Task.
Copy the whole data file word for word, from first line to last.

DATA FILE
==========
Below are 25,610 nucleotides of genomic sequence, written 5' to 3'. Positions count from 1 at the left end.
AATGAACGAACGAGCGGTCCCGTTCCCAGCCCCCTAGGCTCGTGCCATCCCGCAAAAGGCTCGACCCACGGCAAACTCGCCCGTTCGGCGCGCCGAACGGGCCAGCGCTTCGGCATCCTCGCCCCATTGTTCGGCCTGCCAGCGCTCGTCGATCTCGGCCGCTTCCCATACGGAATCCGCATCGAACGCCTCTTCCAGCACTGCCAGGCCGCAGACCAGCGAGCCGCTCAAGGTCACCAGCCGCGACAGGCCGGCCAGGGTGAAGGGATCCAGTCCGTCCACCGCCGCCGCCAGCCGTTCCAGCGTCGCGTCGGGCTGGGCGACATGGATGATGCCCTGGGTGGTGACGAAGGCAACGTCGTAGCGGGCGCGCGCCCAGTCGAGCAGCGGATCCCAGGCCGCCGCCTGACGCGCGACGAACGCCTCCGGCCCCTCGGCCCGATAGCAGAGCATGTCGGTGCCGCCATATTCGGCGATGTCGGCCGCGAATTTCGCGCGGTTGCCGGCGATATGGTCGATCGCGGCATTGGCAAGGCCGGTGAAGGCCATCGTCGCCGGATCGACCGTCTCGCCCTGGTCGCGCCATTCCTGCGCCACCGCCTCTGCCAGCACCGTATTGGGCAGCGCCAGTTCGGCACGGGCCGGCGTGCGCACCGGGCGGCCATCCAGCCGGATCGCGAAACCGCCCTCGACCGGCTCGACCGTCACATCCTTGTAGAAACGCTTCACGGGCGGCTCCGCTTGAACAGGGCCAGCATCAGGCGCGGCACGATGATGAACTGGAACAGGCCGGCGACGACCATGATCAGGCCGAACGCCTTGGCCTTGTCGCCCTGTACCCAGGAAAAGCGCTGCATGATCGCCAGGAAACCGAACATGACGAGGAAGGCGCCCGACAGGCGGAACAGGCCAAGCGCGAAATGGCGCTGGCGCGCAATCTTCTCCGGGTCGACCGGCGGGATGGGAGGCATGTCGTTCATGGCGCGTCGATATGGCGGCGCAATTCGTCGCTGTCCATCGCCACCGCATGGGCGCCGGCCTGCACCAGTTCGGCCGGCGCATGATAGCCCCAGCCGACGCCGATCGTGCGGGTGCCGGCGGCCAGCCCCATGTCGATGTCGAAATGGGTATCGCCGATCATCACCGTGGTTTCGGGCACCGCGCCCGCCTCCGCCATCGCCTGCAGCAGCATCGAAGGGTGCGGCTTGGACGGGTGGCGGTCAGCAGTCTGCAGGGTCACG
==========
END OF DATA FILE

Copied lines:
Below are 25,610 nucleotides of genomic sequence, written 5' to 3'. Positions count from 1 at the left end.
AATGAACGAACGAGCGGTCCCGTTCCCAGCCCCCTAGGCTCGTGCCATCCCGCAAAAGGCTCGACCCACGGCAAACTCGCCCGTTCGGCGCGCCGAACGGGCCAGCGCTTCGGCATCCTCGCCCCATTGTTCGGCCTGCCAGCGCTCGTCGATCTCGGCCGCTTCCCATACGGAATCCGCATCGAACGCCTCTTCCAGCACTGCCAGGCCGCAGACCAGCGAGCCGCTCAAGGTCACCAGCCGCGACAGGCCGGCCAGGGTGAAGGGATCCAGTCCGTCCACCGCCGCCGCCAGCCGTTCCAGCGTCGCGTCGGGCTGGGCGACATGGATGATGCCCTGGGTGGTGACGAAGGCAACGTCGTAGCGGGCGCGCGCCCAGTCGAGCAGCGGATCCCAGGCCGCCGCCTGACGCGCGACGAACGCCTCCGGCCCCTCGGCCCGATAGCAGAGCATGTCGGTGCCGCCATATTCGGCGATGTCGGCCGCGAATTTCGCGCGGTTGCCGGCGATATGGTCGATCGCGGCATTGGCAAGGCCGGTGAAGGCCATCGTCGCCGGATCGACCGTCTCGCCCTGGTCGCGCCATTCCTGCGCCACCGCCTCTGCCAGCACCGTATTGGGCAGCGCCAGTTCGGCACGGGCCGGCGTGCGCACCGGGCGGCCATCCAGCCGGATCGCGAAACCGCCCTCGACCGGCTCGACCGTCACATCCTTGTAGAAACGCTTCACGGGCGGCTCCGCTTGAACAGGGCCAGCATCAGGCGCGGCACGATGATGAACTGGAACAGGCCGGCGACGACCATGATCAGGCCGAACGCCTTGGCCTTGTCGCCCTGTACCCAGGAAAAGCGCTGCATGATCGCCAGGAAACCGAACATGACGAGGAAGGCGCCCGACAGGCGGAACAGGCCAAGCGCGAAATGGCGCTGGCGCGCAATCTTCTCCGGGTCGACCGGCGGGATGGGAGGCATGTCGTTCATGGCGCGTCGATATGGCGGCGCAATTCGTCGCTGTCCATCGCCACCGCATGGGCGCCGGCCTGCACCAGTTCGGCCGGCGCATGATAGCCCCAGCCGACGCCGATCGTGCGGGTGCCGGCGGCCAGCCCCATGTCGATGTCGAAATGGGTATCGCCGATCATCACCGTGGTTTCGGGCACCGCGCCCGCCTCCGCCATCGCCTGCAGCAGCATCGAAGGGTGCGGCTTGGACGGGTGGCGGTCAGCAGTCTGCAGGGTCACG